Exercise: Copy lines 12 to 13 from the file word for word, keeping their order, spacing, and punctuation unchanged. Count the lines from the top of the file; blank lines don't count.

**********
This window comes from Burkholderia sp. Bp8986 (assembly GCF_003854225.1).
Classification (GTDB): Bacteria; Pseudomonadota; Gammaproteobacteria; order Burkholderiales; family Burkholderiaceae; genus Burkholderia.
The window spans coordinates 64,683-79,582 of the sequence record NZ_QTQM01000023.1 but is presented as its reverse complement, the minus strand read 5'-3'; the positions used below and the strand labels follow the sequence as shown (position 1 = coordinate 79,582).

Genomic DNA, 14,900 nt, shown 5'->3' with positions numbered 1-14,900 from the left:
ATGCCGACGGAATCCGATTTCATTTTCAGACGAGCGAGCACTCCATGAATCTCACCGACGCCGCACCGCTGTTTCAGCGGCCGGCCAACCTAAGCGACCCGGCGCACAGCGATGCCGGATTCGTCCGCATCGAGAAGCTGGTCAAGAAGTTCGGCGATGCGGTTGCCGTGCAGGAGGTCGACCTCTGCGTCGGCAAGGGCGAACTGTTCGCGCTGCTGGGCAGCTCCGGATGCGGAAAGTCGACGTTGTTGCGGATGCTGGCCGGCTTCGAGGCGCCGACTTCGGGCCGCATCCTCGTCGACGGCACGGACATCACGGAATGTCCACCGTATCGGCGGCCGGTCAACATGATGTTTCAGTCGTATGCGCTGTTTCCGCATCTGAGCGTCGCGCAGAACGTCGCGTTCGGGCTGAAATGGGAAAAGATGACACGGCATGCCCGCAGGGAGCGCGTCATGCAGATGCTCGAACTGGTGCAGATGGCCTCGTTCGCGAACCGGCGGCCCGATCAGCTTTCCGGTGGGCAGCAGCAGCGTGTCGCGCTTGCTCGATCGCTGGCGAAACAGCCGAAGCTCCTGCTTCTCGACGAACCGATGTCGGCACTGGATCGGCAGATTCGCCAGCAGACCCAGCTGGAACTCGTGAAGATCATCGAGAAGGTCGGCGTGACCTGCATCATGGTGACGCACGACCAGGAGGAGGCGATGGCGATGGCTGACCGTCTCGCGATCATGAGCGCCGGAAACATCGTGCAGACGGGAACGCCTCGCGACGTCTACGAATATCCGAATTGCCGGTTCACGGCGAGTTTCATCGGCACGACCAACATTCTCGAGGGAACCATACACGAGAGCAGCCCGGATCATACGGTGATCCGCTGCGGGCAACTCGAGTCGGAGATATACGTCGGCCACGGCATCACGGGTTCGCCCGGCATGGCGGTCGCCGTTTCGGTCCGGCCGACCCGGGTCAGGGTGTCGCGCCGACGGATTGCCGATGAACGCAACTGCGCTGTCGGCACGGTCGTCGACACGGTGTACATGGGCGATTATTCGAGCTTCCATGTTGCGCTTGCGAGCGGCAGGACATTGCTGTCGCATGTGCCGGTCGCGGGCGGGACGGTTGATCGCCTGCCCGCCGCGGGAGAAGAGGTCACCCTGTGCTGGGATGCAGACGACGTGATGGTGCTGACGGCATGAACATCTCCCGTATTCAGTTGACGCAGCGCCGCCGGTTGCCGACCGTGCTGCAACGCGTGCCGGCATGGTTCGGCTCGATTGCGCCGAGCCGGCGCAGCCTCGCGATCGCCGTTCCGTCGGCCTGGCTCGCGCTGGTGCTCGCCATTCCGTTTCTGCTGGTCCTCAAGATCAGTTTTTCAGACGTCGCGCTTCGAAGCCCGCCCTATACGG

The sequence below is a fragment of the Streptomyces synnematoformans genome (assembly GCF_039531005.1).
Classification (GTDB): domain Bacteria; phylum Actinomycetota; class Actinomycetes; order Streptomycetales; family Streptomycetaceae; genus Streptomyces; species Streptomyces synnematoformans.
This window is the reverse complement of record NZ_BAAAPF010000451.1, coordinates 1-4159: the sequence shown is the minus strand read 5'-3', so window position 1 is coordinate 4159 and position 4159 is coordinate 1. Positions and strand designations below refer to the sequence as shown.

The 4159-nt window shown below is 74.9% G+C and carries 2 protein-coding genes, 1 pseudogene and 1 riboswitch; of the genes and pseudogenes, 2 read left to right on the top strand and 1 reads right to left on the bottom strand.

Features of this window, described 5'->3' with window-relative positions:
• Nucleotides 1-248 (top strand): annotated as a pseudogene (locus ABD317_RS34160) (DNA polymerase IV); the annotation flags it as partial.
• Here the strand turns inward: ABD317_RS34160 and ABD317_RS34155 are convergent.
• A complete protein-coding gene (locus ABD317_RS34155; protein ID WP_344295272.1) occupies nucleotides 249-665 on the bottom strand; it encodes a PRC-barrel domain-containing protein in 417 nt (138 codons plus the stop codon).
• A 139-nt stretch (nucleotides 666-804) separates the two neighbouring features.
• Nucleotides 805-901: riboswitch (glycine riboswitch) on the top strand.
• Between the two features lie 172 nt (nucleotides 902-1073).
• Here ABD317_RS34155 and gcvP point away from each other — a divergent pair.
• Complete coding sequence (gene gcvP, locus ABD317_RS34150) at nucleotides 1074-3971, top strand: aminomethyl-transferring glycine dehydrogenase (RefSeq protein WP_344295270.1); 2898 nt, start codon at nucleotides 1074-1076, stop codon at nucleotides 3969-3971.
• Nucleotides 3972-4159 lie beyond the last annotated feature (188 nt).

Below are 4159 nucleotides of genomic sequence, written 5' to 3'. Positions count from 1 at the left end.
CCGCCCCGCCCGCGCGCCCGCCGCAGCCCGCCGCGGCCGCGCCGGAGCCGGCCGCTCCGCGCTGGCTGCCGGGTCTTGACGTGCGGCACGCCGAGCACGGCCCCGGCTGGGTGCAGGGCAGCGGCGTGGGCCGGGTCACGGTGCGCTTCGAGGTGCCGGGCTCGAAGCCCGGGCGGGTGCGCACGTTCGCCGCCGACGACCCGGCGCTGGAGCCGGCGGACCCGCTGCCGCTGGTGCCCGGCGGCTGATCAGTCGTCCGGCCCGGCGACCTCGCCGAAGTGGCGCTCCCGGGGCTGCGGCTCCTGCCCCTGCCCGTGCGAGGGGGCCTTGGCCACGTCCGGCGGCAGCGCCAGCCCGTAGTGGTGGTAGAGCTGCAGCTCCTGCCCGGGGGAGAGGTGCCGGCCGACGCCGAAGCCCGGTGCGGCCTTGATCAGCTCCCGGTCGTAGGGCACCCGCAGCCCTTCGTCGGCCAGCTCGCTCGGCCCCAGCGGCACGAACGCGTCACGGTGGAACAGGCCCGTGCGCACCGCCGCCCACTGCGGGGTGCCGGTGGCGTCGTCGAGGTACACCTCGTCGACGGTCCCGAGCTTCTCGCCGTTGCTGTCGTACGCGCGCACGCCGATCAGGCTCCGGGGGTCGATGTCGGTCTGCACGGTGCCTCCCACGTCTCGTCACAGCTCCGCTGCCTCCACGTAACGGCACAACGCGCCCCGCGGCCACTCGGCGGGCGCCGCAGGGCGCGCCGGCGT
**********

• Here the strand turns inward: ABD317_RS34160 and ABD317_RS34155 are convergent.
• A complete protein-coding gene (locus ABD317_RS34155; protein ID WP_344295272.1) occupies nucleotides 249-665 on the bottom strand; it encodes a PRC-barrel domain-containing protein in 417 nt (138 codons plus the stop codon).